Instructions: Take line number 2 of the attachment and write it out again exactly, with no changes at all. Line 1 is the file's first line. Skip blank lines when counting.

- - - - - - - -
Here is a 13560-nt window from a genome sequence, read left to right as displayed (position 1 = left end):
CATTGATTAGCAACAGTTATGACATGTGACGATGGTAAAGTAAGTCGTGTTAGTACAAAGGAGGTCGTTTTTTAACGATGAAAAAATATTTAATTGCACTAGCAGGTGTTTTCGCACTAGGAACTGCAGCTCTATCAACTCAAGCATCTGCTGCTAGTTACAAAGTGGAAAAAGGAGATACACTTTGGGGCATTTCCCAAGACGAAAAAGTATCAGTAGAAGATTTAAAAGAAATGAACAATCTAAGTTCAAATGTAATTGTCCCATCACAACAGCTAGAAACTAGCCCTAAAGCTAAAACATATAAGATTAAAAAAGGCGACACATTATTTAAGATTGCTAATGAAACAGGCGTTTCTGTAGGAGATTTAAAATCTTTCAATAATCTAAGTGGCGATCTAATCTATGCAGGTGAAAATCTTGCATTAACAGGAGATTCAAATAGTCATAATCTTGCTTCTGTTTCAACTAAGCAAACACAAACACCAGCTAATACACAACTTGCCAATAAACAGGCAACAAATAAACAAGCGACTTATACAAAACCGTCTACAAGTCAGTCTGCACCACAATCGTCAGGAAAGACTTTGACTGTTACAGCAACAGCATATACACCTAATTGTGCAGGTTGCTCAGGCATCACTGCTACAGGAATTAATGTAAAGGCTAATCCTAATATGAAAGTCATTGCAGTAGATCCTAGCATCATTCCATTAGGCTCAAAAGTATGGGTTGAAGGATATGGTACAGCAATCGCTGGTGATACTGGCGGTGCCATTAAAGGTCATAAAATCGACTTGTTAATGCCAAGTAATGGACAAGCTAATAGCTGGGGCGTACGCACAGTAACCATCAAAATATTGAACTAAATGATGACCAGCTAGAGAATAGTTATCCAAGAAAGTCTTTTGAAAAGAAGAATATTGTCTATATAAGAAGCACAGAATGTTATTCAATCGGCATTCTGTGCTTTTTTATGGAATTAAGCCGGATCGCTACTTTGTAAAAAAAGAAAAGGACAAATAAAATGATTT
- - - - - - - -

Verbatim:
CATTGATTAGCAACAGTTATGACATGTGACGATGGTAAAGTAAGTCGTGTTAGTACAAAGGAGGTCGTTTTTTAACGATGAAAAAATATTTAATTGCACTAGCAGGTGTTTTCGCACTAGGAACTGCAGCTCTATCAACTCAAGCATCTGCTGCTAGTTACAAAGTGGAAAAAGGAGATACACTTTGGGGCATTTCCCAAGACGAAAAAGTATCAGTAGAAGATTTAAAAGAAATGAACAATCTAAGTTCAAATGTAATTGTCCCATCACAACAGCTAGAAACTAGCCCTAAAGCTAAAACATATAAGATTAAAAAAGGCGACACATTATTTAAGATTGCTAATGAAACAGGCGTTTCTGTAGGAGATTTAAAATCTTTCAATAATCTAAGTGGCGATCTAATCTATGCAGGTGAAAATCTTGCATTAACAGGAGATTCAAATAGTCATAATCTTGCTTCTGTTTCAACTAAGCAAACACAAACACCAGCTAATACACAACTTGCCAATAAACAGGCAACAAATAAACAAGCGACTTATACAAAACCGTCTACAAGTCAGTCTGCACCACAATCGTCAGGAAAGACTTTGACTGTTACAGCAACAGCATATACACCTAATTGTGCAGGTTGCTCAGGCATCACTGCTACAGGAATTAATGTAAAGGCTAATCCTAATATGAAAGTCATTGCAGTAGATCCTAGCATCATTCCATTAGGCTCAAAAGTATGGGTTGAAGGATATGGTACAGCAATCGCTGGTGATACTGGCGGTGCCATTAAAGGTCATAAAATCGACTTGTTAATGCCAAGTAATGGACAAGCTAATAGCTGGGGCGTACGCACAGTAACCATCAAAATATTGAACTAAATGATGACCAGCTAGAGAATAGTTATCCAAGAAAGTCTTTTGAAAAGAAGAATATTGTCTATATAAGAAGCACAGAATGTTATTCAATCGGCATTCTGTGCTTTTTTATGGAATTAAGCCGGATCGCTACTTTGTAAAAAAAGAAAAGGACAAATAAAATGATTT